How digital transformation is driving change in clinical trials
In 2012, clinical trials seemed to be struggling. A detailed look of clinical investigations found that out of the studies examined, only 25.1 percent met or exceeded their stated recruitment goals.
While it’s important to note that recruitment failure does not necessarily mean that these studies failed overall, it’s still a concerning statistic. But it’s also one that new technology is starting to change.
Identifying and attracting the participation of qualified patients for a research study is critical to effective recruitment, feasibility determination and the design of the study itself. The problem is that the percentage of a patient population that meets the criteria is often limited and, depending on the nature of the study, can be extremely small. This means qualified participants for a study could be inundated with too many requests, and the study authors could have difficulty obtaining a well-rounded and comprehensive cohort upon which to conduct their research.
But there is a silver lining to the cloud of uncertainty surrounding clinical trials. Today's digital transformation is providing new tools to identify cohorts of patients that are the right candidates for a study—candidates that might have been missed by traditional patient identification and outreach.
Effective use of machine learning and other forms of artificial intelligence (AI) enable navigating streams like EMRs and similar data sources to query for required inclusion/exclusion criteria and identify eligible patient cohorts. Also leveraging the power of Internet of Things (IoT) enables a broad category of wearable devices to collect information on everything from heart rates to glucose levels.
Massive amounts of data are also available from a wide variety of additional sources. This data is very useful in determining the eligibility criteria and identifying patients better than the traditional approach of manual identification.
Embedded within a clinical management system, AI algorithms then can sort through the vital data- sets—including anything from wearables data, to claims information and surgery outcomes—to identify cohorts of patients that are the right candidates for a study.
This type of customized analytics can answer questions, such as, how many patients between 2 and 15 are currently being treated for childhood leukemia? Or, how many patients in the last 5 years are diagnosed with hypertension, but are not currently taking medications as a treatment?
Once the right patients are found, mobile technology can be deployed as part of a highly effective patient outreach and engagement program. Highly interactive presentations can show patients exactly how they will benefit from a study, and once becoming a participant, they can track their health progression right through their mobile device.
The Louisiana Public Health Institute (LPHI) is providing clear evidence of just how powerful digital transformation can be in a clinical trials setting. Through the Clinical Data Research Network (REACHnet), this non-profit has unveiled targeted patient engagements that use an app suite to deliver educational and research content.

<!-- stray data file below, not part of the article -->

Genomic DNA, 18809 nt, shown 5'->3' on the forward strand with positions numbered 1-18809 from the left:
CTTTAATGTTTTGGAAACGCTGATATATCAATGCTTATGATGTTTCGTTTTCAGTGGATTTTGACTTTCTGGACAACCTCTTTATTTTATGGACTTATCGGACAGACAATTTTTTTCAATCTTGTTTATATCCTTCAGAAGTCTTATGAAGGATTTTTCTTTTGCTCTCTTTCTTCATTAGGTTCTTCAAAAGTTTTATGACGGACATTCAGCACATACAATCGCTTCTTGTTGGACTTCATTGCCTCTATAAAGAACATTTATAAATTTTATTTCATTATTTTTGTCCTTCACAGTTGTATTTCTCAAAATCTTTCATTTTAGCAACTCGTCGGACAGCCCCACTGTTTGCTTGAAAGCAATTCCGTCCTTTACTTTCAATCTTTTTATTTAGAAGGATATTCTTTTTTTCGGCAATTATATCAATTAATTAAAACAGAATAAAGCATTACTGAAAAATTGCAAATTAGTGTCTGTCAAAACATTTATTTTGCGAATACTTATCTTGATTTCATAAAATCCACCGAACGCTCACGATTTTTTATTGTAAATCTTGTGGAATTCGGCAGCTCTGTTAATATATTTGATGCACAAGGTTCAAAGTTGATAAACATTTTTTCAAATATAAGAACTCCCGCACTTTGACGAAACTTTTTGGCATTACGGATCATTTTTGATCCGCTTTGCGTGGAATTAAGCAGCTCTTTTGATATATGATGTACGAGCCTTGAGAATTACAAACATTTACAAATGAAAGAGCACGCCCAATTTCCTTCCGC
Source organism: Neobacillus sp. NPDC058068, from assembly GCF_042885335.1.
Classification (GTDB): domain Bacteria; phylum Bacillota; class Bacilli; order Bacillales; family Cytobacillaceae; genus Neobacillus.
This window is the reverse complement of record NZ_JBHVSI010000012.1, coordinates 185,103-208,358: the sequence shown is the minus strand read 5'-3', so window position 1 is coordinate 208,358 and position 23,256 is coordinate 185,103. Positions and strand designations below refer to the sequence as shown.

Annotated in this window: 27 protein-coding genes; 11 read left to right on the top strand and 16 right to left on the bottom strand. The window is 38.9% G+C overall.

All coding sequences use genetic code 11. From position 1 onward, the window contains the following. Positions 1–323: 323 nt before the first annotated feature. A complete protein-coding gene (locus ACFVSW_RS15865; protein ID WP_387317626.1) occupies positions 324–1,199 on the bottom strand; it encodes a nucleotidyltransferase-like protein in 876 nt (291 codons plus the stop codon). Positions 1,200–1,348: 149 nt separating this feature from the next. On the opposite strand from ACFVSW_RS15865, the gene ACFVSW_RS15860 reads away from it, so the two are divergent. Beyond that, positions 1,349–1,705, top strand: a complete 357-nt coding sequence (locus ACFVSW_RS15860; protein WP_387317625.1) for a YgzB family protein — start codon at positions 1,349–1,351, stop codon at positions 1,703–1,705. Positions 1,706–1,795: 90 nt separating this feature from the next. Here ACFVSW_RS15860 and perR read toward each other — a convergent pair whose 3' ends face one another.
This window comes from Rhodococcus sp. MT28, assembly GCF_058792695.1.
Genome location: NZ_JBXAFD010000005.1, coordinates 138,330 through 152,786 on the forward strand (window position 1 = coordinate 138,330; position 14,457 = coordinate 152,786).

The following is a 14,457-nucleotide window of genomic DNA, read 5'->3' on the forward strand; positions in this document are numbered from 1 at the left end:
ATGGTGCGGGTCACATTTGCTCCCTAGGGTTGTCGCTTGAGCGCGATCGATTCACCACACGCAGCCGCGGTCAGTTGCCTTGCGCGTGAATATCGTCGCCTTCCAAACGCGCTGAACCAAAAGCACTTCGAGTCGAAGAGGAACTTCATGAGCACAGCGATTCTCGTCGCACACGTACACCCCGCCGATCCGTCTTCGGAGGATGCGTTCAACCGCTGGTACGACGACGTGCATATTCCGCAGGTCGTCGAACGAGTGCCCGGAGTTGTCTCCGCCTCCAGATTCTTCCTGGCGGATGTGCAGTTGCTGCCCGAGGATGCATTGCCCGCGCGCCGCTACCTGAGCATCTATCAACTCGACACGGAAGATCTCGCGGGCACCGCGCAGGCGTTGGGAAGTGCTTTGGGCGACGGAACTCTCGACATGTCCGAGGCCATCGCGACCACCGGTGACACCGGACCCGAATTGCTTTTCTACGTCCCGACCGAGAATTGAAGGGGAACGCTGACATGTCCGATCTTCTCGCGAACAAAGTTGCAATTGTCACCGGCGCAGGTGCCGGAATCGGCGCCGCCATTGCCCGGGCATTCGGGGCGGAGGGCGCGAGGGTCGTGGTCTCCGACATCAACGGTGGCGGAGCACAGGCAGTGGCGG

The system encourages patients to engage with studies through visual cues and analysis on items such as current clinical evidence and treatment options to show the patient how the study is moving forward, and how this progress could impact them. Patient have their own portals to share data and access information, and receive information on the opportunity to participate in new studies.
Study data is collected at various sites and associated with a Global Patient Identification (GPID) system to match patients for studies while protecting their personal information. These patients can then have specific engagement content delivered to them based on their GPID data. With so much data now available across healthcare systems, comparative effectiveness research can also be run to help physicians and patients find the right treatment options for any unique health condition.
LPHI is a very encouraging example of the right way to apply technology to embed entirely new levels of performance into clinical trials. But obstacles still remain in the overall industry. The biggest challenge is that traditional clinical trials management systems keep their data locked away in silos.
In the short-term, this existing independent data can still be run through automated processes and be used to improve patient targeting and recruitment. But to really unleash the power of a true digital transformation, all systems must ultimately employ interoperability with data available in the cloud to enable the information they collect to become part of a worldwide network that benefits researchers everywhere.
Digital transformation is driving incredible innovations in how we match patients to studies and track their progress, and providing us with solid clinical evidence and understanding of widespread medical conditions, as well as insights into the rarest of ones. Leveraging IoT, AI, clinical management systems and mobile technologies the path to greater understanding is much shorter, and the road to better patient outcomes far closer.